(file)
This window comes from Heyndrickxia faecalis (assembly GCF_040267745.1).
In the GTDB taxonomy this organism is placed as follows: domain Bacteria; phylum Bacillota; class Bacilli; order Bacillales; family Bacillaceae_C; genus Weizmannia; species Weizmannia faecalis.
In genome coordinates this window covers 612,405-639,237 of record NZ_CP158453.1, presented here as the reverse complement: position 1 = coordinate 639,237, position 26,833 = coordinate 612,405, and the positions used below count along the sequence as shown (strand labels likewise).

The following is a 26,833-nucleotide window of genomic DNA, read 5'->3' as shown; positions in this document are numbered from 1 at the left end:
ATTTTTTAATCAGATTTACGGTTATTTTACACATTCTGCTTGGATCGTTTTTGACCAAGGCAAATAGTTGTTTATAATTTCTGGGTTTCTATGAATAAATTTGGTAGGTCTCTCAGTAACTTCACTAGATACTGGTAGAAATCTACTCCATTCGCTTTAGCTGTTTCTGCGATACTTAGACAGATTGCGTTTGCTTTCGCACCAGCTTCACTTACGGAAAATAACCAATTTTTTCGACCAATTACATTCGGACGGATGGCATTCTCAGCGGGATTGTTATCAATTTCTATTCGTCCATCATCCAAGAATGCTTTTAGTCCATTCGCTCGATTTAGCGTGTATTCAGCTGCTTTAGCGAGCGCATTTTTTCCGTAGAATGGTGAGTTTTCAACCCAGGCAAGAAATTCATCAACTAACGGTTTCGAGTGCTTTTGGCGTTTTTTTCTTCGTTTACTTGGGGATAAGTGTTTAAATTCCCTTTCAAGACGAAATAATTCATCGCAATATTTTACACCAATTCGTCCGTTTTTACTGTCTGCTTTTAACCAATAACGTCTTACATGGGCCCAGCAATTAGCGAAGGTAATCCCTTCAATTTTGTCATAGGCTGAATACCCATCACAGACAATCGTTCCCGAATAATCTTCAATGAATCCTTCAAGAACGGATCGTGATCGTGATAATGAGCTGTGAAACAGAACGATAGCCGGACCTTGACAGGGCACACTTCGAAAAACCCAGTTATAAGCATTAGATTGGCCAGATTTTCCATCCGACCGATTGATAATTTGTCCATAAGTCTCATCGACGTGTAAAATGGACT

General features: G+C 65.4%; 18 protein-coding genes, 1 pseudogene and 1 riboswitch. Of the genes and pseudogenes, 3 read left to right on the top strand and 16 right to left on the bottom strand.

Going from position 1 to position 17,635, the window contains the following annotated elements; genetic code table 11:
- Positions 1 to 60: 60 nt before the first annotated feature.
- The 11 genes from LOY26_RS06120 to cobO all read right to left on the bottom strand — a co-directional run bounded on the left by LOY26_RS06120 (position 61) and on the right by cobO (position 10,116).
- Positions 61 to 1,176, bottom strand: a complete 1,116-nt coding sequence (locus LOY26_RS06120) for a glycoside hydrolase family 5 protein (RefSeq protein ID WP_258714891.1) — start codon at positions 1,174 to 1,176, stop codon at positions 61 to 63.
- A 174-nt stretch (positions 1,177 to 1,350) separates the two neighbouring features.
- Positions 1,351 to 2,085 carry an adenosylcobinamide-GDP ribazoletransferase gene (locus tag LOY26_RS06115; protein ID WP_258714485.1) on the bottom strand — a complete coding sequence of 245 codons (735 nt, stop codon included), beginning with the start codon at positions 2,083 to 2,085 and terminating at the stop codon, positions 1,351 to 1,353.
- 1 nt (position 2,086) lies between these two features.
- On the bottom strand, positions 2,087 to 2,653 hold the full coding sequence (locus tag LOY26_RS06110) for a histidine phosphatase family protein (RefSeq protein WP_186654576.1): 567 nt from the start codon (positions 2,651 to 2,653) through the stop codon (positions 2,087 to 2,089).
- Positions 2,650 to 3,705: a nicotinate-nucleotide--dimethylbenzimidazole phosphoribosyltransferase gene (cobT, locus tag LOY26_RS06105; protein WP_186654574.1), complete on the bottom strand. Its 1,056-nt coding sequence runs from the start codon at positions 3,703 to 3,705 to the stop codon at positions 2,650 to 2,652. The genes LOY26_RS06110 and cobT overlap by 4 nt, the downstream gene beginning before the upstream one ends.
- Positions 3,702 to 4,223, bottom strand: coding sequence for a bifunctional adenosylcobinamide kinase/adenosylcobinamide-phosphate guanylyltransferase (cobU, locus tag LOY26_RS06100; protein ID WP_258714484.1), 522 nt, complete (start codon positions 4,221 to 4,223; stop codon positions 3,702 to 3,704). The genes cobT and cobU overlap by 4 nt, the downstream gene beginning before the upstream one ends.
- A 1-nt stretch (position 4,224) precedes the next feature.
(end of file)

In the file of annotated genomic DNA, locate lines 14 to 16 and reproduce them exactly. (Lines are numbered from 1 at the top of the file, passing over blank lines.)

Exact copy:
- On the bottom strand, positions 2,087 to 2,653 hold the full coding sequence (locus tag LOY26_RS06110) for a histidine phosphatase family protein (RefSeq protein WP_186654576.1): 567 nt from the start codon (positions 2,651 to 2,653) through the stop codon (positions 2,087 to 2,089).
- Positions 2,650 to 3,705: a nicotinate-nucleotide--dimethylbenzimidazole phosphoribosyltransferase gene (cobT, locus tag LOY26_RS06105; protein WP_186654574.1), complete on the bottom strand. Its 1,056-nt coding sequence runs from the start codon at positions 3,703 to 3,705 to the stop codon at positions 2,650 to 2,652. The genes LOY26_RS06110 and cobT overlap by 4 nt, the downstream gene beginning before the upstream one ends.
- Positions 3,702 to 4,223, bottom strand: coding sequence for a bifunctional adenosylcobinamide kinase/adenosylcobinamide-phosphate guanylyltransferase (cobU, locus tag LOY26_RS06100; protein ID WP_258714484.1), 522 nt, complete (start codon positions 4,221 to 4,223; stop codon positions 3,702 to 3,704). The genes cobT and cobU overlap by 4 nt, the downstream gene beginning before the upstream one ends.